The NSCF is a virtual facility consisting of a network of institutions that hold natural science collections that are accessible to external researchers. According to Hamer who is the Director of Biosystematics & Research Collections at SANBI and the DST – NSCF project lead, there a need for a virtual museum as it will be used ‘To increase access to collections, to contribute to secured collections and to increase the value of the collections.’ The collections being referred to are considered as research infrastructure, and include more than 30 million specimens and samples and these need to be secured, safe and accessible. The virtual museum will be online and web-based in order for it to be accessible to researchers globally.

The NSCF Forum proved to be a great and interesting experiment, and its highlights included:

  • A gala dinner celebrated under the theme ‘traditional’ wherein participants were encouraged to dress and showcase their heritage and cultural regalia, proving that a common heritage and humanity is shared and extends beyond the science and research dedicated to natural collections and conserving biodiversity;
  • The importance of collections used for serving broader society through education, citizen science and public understanding projects with emphasis on inspiring young scientists and promoting South Africa’s unique biodiversity assets;
  • Collections are to be secured and accessible physically and virtually for research;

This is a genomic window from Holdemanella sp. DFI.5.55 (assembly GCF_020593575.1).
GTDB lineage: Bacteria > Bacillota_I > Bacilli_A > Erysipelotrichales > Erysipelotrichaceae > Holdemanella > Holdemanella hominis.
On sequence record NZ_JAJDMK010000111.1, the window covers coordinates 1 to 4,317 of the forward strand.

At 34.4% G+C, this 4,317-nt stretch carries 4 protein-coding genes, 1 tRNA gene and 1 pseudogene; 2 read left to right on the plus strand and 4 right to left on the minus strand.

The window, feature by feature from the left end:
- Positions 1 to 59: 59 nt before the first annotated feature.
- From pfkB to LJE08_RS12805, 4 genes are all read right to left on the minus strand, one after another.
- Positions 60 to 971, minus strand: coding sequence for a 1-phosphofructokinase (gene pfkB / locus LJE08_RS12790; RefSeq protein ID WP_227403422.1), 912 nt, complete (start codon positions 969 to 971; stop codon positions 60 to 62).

• Data from specimens in collections are accessible and used for managing collections, research and decision-making;
  • A commitment to improving internal and external NSCF related communications through the use of social and web-based media.

The NSCF community has ambitious plans and goals lined up for the year, which includes strengthening and building the NSCF community of practice and learning from one another. Although in its infancy stage the NSCF has made notable progress, such as appointing capacity and funding upgrades to collection facilities. The project team highlighted the following areas where significant advancements have been made:

  • Audrey Ndaba, the Collections Management Coordinator, highlighted the progress made in strengthening the ties between collections managers and technicians across institutions, which has resulted in the formalisation of standardised policies and processes in the collections;
  • Ian Engelbrecht, the Data Coordinator reported on efforts to digitize specimen records for the three key plant families, migration of collections data to the Specify data management platform, capacity development for data management, and plans to develop tools to clean and georeference collections data;
  • Shanelle Ribeiro, the NSCF Project Manager, showcased the extensive use of the collections and associated services, reporting that 417 peer-reviewed papers have been published and 318 new species have been discovered across NSCF partner institutions during the last two years.

The NSCF is hosted by SANBI and is funded by the Department of Science and Technology (DST). The NSCF is funded as part of the DST’s South African Research Infrastructure Roadmap (SARIR), which is intended to be a long-term programme.

For more information about the National Sciences Collection Facility (NSCF) visit the website and / or contact Michelle Hamer on